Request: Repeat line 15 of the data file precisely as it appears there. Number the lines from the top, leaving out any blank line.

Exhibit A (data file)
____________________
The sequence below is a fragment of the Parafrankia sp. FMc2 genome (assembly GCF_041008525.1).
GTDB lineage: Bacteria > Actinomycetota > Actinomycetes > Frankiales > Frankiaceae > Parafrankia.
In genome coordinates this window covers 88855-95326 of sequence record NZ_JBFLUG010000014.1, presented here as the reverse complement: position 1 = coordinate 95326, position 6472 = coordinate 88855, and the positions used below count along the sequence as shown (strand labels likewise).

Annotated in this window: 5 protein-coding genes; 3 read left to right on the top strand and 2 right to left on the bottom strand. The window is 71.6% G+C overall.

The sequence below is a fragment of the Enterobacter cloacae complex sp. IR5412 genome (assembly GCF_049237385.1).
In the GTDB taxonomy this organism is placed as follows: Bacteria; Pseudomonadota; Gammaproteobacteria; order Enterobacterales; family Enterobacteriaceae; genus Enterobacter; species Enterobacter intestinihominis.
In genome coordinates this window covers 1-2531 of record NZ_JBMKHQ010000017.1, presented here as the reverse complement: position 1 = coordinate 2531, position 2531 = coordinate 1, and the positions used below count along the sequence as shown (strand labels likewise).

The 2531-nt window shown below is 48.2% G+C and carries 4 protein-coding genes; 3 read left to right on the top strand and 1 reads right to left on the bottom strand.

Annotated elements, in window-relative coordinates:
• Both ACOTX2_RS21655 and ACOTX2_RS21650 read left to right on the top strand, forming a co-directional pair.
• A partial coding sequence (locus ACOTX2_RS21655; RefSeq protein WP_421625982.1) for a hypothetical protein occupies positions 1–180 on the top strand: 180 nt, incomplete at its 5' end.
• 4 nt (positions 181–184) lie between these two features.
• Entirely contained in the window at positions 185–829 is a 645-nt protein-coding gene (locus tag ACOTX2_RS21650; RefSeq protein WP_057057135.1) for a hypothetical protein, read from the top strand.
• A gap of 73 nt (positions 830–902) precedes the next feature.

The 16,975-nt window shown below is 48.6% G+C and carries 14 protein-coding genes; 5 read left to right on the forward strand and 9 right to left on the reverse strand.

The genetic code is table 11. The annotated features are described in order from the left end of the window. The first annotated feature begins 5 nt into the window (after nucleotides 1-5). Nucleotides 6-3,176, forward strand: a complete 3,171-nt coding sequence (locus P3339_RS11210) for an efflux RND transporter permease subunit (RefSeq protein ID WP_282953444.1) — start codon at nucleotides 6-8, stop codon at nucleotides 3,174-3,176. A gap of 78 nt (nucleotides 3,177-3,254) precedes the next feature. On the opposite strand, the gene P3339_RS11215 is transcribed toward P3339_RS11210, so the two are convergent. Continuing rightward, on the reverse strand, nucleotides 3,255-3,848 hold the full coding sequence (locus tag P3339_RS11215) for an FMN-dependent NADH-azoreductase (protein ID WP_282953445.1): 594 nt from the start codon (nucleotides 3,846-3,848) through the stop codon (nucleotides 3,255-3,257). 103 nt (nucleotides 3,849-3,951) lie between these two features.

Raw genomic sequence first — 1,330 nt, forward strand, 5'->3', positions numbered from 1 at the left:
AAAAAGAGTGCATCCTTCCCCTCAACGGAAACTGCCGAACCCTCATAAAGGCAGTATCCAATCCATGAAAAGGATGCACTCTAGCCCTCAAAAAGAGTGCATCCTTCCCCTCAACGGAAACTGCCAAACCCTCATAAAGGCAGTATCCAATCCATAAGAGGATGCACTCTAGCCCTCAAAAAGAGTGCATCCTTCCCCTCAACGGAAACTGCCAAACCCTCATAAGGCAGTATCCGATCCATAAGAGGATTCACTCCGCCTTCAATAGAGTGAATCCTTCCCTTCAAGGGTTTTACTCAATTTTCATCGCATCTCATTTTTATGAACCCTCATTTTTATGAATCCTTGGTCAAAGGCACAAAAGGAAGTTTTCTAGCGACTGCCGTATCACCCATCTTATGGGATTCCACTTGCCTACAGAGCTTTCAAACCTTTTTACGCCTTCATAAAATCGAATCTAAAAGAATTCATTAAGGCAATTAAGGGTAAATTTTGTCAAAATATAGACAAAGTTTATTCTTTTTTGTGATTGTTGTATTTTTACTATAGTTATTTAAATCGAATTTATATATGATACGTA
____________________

The 16,975-nt window shown below is 48.6% G+C and carries 14 protein-coding genes; 5 read left to right on the forward strand and 9 right to left on the reverse strand.